Regardless of age, we are all one accident away from death or disability. For example, if Terri Schiavo had created an estate plan, a seven-year court battle between her husband and her parents could have easily been avoided. Therefore, it is a good idea for all adults to have at least basic estate planning documents in place – especially when you have minor children. In Wisconsin, these documents should include (at the minimum): (1) a Will designating how your property will be distributed upon your death and naming guardians and establishing trusts for your minor children, (2) a Property Power of Attorney designating someone to manage your financial matters in the event you become mentally incapacitated, (3) a Health Care Power of Attorney designating someone to make health care decisions for you in the event you become mentally incapacitated, (4) a Living Will indicating whether or not you wish to be kept alive artificially under certain circumstances, (5) a HIPAA form authorizing your agent to access your medical records when needed, and (6) an Authorization for Final Disposition specifying your burial and funeral wishes and also designating who is in charge of your burial and funeral upon your death.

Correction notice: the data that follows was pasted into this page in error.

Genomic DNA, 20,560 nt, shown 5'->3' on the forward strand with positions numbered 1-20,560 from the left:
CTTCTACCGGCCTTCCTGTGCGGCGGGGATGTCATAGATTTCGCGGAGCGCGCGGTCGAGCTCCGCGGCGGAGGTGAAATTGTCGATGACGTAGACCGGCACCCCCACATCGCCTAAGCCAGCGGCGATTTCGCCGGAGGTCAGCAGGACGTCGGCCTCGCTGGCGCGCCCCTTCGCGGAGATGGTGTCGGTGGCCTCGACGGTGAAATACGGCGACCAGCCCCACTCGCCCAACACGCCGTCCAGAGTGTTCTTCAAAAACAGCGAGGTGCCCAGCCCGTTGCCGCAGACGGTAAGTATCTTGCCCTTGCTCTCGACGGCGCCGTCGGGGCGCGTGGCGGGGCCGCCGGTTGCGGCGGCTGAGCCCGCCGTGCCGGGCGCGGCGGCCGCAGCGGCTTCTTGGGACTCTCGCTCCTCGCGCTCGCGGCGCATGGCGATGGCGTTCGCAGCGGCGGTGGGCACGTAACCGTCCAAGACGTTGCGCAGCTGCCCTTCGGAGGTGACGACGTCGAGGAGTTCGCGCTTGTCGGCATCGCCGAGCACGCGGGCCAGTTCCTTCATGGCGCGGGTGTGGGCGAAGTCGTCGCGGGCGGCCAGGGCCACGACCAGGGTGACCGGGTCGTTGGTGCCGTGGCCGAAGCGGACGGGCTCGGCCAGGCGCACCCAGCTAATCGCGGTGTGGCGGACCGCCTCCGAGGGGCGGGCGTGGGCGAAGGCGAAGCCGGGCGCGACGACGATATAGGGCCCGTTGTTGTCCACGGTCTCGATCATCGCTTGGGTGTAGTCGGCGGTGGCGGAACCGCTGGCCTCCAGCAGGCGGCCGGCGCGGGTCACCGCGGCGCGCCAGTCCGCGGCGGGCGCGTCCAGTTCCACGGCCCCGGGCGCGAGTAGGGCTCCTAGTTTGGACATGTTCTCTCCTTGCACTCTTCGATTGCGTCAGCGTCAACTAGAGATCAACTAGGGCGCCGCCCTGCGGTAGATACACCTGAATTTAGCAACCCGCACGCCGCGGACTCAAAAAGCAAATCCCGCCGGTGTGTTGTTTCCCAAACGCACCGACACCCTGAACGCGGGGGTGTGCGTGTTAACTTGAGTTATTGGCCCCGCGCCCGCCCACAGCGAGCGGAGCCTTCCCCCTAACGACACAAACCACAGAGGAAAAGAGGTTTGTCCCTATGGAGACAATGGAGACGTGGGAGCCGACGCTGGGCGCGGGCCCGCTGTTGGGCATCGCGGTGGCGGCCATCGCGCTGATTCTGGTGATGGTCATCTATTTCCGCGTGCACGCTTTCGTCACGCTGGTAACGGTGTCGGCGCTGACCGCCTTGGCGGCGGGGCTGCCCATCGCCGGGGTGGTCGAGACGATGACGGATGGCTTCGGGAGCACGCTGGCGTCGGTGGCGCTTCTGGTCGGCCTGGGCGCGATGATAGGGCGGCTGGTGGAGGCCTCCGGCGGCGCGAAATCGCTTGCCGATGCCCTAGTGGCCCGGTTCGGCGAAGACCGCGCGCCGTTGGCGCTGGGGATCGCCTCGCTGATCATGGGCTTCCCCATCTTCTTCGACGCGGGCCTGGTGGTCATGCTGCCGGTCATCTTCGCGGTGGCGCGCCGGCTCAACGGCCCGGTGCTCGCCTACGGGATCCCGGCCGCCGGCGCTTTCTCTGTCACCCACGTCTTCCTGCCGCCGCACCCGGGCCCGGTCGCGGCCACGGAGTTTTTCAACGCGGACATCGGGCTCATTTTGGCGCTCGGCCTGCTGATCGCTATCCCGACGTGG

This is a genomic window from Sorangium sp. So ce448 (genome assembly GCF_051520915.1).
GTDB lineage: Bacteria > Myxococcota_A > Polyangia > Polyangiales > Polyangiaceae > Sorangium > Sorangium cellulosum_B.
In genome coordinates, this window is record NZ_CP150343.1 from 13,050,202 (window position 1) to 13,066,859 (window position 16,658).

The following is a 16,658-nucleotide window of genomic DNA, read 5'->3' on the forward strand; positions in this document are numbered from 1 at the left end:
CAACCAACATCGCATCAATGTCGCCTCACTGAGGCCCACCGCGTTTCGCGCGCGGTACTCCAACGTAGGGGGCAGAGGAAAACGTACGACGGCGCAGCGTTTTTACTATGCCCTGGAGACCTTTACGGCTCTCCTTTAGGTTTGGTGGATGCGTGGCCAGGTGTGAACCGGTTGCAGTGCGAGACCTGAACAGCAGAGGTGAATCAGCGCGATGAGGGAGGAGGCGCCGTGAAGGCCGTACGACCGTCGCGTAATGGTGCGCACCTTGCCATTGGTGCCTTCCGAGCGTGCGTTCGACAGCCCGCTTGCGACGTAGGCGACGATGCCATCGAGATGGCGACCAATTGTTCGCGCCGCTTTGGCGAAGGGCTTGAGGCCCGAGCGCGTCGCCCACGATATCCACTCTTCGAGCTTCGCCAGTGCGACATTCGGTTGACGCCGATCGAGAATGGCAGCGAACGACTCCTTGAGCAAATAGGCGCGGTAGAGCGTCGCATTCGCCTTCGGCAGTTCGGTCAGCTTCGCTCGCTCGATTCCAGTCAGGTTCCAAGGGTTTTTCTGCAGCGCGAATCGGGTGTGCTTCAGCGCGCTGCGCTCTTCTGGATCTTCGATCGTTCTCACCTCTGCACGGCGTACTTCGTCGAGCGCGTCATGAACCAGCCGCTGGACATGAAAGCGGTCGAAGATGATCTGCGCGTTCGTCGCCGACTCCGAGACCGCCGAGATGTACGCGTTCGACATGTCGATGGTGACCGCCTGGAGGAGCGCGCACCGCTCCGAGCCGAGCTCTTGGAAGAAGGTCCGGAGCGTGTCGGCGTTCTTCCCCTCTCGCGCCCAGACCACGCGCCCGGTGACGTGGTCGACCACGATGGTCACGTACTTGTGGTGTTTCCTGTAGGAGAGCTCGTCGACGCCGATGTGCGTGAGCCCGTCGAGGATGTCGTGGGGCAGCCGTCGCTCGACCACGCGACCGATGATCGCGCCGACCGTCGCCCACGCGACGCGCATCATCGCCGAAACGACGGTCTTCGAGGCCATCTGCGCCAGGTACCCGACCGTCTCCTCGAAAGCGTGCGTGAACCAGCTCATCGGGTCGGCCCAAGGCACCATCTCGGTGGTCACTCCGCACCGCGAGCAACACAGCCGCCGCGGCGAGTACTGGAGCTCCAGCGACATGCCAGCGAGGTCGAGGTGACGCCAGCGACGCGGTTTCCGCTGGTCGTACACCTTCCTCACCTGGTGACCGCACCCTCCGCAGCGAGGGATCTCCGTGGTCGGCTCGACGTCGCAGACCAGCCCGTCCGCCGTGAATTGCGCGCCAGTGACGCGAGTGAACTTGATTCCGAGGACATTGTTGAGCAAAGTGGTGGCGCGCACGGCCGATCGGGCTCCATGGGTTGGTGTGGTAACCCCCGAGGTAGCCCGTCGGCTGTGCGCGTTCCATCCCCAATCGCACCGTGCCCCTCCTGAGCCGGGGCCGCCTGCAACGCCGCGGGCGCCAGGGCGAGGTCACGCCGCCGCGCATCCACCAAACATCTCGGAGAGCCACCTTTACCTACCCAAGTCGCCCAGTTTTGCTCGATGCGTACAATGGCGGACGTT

Of course, depending your circumstances, there may be additional estate planning documents that should be part of your individual estate plan. The best way to determine what you need is to consult with a qualified estate planning attorney.
- How Estate Planning for a Family May Trap the Unwary Practitioner - September 21, 2022
- What Everyone Should Know about the New FDIC Regulations - September 13, 2022
- The Inflation Reduction Act - September 8, 2022